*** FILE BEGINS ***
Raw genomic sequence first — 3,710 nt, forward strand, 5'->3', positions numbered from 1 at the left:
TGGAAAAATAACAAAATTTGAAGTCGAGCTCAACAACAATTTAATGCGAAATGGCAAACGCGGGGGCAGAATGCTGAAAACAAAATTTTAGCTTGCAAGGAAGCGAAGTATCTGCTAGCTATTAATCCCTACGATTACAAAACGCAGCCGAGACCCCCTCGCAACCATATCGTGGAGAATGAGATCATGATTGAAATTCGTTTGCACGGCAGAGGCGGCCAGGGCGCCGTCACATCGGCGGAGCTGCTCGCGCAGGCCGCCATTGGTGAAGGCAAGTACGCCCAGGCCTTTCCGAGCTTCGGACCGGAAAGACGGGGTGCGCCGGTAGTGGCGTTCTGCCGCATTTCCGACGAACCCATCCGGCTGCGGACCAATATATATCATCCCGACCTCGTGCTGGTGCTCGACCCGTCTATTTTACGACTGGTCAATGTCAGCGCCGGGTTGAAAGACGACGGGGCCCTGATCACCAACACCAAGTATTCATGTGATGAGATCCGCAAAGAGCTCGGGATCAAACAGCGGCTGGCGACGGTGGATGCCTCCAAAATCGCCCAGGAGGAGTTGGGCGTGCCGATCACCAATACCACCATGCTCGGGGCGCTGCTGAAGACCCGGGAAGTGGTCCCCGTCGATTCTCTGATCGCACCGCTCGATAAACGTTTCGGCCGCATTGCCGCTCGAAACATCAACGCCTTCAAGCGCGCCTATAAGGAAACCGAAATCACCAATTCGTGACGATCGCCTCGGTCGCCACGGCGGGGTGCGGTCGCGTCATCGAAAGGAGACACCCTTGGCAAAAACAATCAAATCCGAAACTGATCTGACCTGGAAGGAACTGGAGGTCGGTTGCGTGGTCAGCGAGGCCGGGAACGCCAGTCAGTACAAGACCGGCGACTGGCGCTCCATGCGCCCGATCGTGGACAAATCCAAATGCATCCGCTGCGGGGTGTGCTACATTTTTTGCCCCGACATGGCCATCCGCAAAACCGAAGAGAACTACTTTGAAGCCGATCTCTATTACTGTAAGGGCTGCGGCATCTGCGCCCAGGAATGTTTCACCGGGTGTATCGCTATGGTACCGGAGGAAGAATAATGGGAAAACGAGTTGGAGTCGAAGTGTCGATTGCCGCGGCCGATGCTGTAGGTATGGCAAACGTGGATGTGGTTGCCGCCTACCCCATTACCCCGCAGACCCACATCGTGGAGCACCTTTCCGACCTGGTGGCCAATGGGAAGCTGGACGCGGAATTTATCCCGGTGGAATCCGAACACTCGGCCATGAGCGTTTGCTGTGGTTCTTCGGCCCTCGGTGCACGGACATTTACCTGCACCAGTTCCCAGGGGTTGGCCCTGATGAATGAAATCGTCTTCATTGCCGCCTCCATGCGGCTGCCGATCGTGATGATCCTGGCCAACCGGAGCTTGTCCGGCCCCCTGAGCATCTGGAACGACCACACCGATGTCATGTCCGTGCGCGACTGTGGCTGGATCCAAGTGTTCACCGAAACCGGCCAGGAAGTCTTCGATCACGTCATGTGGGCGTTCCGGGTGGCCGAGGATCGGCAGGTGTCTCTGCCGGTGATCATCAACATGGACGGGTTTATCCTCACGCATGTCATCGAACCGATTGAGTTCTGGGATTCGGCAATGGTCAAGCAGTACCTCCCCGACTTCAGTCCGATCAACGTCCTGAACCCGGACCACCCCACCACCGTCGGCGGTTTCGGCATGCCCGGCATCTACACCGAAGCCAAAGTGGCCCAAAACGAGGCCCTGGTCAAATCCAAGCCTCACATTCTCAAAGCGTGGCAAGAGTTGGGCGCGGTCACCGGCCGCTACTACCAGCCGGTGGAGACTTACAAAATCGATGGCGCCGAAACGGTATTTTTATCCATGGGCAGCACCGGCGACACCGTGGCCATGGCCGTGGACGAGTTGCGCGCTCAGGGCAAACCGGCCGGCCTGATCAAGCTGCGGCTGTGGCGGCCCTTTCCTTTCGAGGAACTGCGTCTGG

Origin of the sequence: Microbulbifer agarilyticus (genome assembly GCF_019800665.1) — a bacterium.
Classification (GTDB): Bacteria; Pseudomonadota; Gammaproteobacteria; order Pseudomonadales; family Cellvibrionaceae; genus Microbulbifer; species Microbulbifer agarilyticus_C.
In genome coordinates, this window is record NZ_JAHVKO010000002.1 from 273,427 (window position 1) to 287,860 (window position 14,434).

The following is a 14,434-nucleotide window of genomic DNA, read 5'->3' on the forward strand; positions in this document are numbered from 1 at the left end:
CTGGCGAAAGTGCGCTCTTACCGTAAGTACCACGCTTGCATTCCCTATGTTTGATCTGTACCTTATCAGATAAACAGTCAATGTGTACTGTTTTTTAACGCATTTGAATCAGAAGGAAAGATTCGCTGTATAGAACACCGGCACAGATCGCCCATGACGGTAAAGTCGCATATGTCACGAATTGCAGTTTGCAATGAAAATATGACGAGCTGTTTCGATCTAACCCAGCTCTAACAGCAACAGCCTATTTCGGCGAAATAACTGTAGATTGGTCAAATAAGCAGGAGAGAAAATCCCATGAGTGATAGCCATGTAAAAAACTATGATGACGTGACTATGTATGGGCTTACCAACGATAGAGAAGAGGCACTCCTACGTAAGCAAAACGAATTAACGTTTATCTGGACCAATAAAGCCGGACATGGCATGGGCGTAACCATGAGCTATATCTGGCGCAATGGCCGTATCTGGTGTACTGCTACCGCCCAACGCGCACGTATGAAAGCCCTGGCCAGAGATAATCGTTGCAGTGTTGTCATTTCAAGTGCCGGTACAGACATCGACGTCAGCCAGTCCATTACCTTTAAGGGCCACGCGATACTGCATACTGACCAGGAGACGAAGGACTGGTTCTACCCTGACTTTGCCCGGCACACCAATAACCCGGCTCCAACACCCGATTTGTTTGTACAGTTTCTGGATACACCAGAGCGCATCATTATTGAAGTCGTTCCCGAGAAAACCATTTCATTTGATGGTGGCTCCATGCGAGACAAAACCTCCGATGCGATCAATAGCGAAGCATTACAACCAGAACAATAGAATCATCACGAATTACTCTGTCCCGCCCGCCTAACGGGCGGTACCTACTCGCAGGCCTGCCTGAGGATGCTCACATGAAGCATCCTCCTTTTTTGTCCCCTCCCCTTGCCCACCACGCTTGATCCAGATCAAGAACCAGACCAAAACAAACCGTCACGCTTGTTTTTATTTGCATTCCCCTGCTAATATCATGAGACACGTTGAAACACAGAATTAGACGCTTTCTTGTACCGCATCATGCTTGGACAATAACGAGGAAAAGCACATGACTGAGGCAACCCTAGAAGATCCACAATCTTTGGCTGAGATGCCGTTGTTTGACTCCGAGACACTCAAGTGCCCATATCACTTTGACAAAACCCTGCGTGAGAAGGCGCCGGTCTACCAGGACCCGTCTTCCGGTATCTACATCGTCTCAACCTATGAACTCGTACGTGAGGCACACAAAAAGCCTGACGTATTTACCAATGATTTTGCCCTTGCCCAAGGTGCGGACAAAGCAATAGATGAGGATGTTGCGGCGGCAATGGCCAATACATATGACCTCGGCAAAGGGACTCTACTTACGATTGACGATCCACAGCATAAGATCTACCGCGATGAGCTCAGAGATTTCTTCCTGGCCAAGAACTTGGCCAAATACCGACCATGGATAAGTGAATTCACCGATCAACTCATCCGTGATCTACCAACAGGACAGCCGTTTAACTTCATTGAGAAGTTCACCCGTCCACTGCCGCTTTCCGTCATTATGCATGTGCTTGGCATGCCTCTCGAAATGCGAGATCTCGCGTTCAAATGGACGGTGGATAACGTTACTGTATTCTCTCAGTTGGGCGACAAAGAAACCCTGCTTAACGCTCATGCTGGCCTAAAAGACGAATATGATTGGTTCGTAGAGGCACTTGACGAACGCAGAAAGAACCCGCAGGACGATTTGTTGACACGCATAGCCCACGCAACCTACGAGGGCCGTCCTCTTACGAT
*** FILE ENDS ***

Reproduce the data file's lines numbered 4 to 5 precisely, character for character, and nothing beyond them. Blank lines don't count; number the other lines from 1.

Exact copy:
Classification (GTDB): Bacteria; Pseudomonadota; Gammaproteobacteria; order Pseudomonadales; family Cellvibrionaceae; genus Microbulbifer; species Microbulbifer agarilyticus_C.
In genome coordinates, this window is record NZ_JAHVKO010000002.1 from 273,427 (window position 1) to 287,860 (window position 14,434).